Back on our side, our small world was undergoing a complete metamorphosis. Early on, a new range of colorful storybooks had been brought out, each one sporting a picture of an angel, a snowman, or a Santa Claus. Mother’s best crystal candy dish now took up residence on the coffee table, hard candy disks decorated with bells, holly berries, or tiny wreaths nestled beneath its lid.
My uncle, who was earning a degree in Fine Arts, painted a picture of a jolly Santa Claus in tempura paint on brown paper, and this masterpiece was given pride of place on the wall behind our dining room table. Christmas cards arrived from family and friends, filled with handwritten notes about their year. Some of these were taped to the front door, while others lined the living room fireplace mantle before spilling over onto the bookcase under the dining room window.
In an effort to keep her brood occupied, Mother would pull out sheets of red and green construction paper, pairs of blunt, minimally effective plastic scissors, and a large bottle of Mucilage glue, whose red rubber tip had inevitably hardened, its tiny slit of a mouth long ago stuck together. With a determination rarely seen in children of our ages, we girls would bend to our task and, after several hours of intense concentration, we would have linked and glued together enough strips of red and green paper to form three long chains that were more than sufficient to decorate our bedrooms.
On the elderly side of the double, the decorations were more subdued. Wine-colored tapers now graced the oak mantle, a sprig of holly surrounding the base of each heavy brass candlestick. A green velvet runner spread along the length of the upright piano’s lid, and a carved nativity scene held court at its center point, flanked by two china angels. Christmas carol sheet music was lined up ready to be played above the keys, and Bing Crosby crooned White Christmas from the massive radio that stood to the right of my paternal grandmother’s favorite chintz-covered armchair.
Outside, twin wreaths were hung on each of the front doors, ready to greet the guests we were sure would arrive. The fall during which I was in kindergarten, Borden milk offered a free ruby red cup if one purchased a gallon of milk, along with a matching punch bowl that required a larger purchase. With so many of us, we had easily qualified, and our fine, complete set now stood ready to be filled with frothy eggnog sprinkled with nutmeg. A plate of my maternal great-grandmothers sugar cookies, cut into the shape of a tree or a reindeer or a bell and sprinkled with red or green sugar, would certainly be served alongside it. I still have the punch bowl and its matching cups, all of which have managed to survive despite being moved more than thirty times over the years, and I treasure it.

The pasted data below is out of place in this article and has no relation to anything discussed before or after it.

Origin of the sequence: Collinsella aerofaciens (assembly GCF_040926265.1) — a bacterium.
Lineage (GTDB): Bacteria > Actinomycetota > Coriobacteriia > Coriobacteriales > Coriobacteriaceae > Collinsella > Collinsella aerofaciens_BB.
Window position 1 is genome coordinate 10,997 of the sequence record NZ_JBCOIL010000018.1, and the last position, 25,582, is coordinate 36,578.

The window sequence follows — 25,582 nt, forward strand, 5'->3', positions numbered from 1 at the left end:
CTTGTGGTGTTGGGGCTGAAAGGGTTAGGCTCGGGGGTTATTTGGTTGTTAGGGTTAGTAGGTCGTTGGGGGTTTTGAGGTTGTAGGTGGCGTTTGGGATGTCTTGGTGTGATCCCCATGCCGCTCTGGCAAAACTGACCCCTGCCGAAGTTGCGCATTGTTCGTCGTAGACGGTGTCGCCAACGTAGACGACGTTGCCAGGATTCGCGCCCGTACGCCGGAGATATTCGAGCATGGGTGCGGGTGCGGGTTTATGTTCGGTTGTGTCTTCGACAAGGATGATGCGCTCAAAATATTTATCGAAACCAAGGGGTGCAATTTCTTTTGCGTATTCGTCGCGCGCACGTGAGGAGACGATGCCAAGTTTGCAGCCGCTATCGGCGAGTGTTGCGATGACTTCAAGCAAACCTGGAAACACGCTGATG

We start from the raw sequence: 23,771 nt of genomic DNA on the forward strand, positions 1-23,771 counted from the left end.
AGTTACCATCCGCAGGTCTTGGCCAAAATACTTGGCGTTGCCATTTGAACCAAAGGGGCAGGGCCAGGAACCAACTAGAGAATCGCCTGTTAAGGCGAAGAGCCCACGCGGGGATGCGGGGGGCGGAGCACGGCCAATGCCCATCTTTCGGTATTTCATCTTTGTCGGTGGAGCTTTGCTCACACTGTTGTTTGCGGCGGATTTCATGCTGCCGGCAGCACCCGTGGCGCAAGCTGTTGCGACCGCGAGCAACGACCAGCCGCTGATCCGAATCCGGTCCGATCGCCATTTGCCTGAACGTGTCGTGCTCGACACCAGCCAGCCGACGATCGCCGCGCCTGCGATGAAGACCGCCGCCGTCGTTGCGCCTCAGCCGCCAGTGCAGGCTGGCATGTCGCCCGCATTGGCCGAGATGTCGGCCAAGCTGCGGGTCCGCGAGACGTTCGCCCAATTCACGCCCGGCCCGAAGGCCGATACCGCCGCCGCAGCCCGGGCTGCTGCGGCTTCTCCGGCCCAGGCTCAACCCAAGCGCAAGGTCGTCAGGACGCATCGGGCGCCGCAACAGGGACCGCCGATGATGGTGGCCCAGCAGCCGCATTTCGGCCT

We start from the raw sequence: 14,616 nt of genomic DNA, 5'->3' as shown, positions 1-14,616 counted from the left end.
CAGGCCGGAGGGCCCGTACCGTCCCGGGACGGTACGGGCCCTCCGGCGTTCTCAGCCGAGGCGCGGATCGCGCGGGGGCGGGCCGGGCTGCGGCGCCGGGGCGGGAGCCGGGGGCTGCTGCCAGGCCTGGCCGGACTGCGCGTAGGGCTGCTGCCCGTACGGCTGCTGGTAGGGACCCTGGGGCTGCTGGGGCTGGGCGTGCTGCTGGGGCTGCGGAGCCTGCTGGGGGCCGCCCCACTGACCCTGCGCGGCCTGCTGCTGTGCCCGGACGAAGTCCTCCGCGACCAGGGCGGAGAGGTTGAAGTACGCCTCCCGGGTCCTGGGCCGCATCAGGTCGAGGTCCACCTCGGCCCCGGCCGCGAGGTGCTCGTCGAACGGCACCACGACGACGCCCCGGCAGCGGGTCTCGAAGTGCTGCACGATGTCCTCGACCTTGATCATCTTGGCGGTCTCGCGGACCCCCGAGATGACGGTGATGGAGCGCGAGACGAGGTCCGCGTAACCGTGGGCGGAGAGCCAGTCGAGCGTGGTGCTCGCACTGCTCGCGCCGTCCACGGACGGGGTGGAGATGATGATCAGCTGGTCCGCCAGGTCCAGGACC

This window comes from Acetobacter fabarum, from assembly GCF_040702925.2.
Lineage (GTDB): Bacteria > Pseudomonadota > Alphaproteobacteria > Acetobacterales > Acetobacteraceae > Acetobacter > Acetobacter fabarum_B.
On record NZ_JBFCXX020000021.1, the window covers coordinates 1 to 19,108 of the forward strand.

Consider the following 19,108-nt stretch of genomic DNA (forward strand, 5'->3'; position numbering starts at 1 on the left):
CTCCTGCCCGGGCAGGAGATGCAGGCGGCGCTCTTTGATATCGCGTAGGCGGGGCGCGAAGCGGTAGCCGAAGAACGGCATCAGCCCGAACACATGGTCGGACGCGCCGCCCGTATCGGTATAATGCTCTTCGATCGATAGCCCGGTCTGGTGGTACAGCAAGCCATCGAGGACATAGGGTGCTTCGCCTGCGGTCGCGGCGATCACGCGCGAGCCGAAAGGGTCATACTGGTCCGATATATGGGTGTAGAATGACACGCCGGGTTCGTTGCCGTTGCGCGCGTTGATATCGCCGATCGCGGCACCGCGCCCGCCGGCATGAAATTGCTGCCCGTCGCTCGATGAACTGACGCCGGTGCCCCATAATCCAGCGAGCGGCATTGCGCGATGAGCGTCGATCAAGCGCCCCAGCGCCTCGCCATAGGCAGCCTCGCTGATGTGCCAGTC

As wonderful as all of this sounds, as magical if you will, it remained early days in our Christmas season. Believe it or not, the best was still yet to come, and if you’ve been nice and not naughty, I’ll share the rest with you in my next post.
In the meantime, look at the children in your life. You know, the ones who are glued to a TV or texting a friend. Share with them the joy of baking some cookies or wrapping a special gift. Pop some corn and snuggle on the couch as you watch a classic Christmas movie. Turn down the lamps, light a candle, and tell them stories of the magical Christmases of your childhood.
Murder With My Darling (Bonnie Lou Mysteries) by Annie Acorn
A Tired Older Woman: Loses Weight and Keeps It Off! by Annie Acorn
Annie Acorn’s 2012 Christmas Treasury (Annie Acorn’s Christmas Anthologies) edited and stories by Annie Acorn